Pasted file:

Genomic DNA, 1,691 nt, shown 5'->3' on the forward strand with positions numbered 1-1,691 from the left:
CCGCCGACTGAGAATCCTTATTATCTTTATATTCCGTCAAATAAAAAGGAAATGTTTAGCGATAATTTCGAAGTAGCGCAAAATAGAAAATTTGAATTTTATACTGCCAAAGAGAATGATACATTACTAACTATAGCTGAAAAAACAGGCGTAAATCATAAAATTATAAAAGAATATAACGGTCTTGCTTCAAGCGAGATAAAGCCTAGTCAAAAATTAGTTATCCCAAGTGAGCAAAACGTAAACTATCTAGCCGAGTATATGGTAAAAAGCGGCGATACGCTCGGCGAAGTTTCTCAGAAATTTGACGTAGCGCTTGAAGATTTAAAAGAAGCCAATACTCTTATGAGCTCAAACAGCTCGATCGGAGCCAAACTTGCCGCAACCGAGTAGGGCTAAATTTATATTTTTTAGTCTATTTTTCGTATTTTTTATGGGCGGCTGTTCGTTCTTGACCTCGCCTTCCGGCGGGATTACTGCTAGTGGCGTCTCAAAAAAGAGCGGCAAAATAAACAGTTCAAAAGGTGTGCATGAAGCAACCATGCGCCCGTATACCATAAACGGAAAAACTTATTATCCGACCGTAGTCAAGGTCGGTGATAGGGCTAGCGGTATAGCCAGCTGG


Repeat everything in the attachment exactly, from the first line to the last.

Genomic DNA, 1,691 nt, shown 5'->3' on the forward strand with positions numbered 1-1,691 from the left:
CCGCCGACTGAGAATCCTTATTATCTTTATATTCCGTCAAATAAAAAGGAAATGTTTAGCGATAATTTCGAAGTAGCGCAAAATAGAAAATTTGAATTTTATACTGCCAAAGAGAATGATACATTACTAACTATAGCTGAAAAAACAGGCGTAAATCATAAAATTATAAAAGAATATAACGGTCTTGCTTCAAGCGAGATAAAGCCTAGTCAAAAATTAGTTATCCCAAGTGAGCAAAACGTAAACTATCTAGCCGAGTATATGGTAAAAAGCGGCGATACGCTCGGCGAAGTTTCTCAGAAATTTGACGTAGCGCTTGAAGATTTAAAAGAAGCCAATACTCTTATGAGCTCAAACAGCTCGATCGGAGCCAAACTTGCCGCAACCGAGTAGGGCTAAATTTATATTTTTTAGTCTATTTTTCGTATTTTTTATGGGCGGCTGTTCGTTCTTGACCTCGCCTTCCGGCGGGATTACTGCTAGTGGCGTCTCAAAAAAGAGCGGCAAAATAAACAGTTCAAAAGGTGTGCATGAAGCAACCATGCGCCCGTATACCATAAACGGAAAAACTTATTATCCGACCGTAGTCAAGGTCGGTGATAGGGCTAGCGGTATAGCCAGCTGG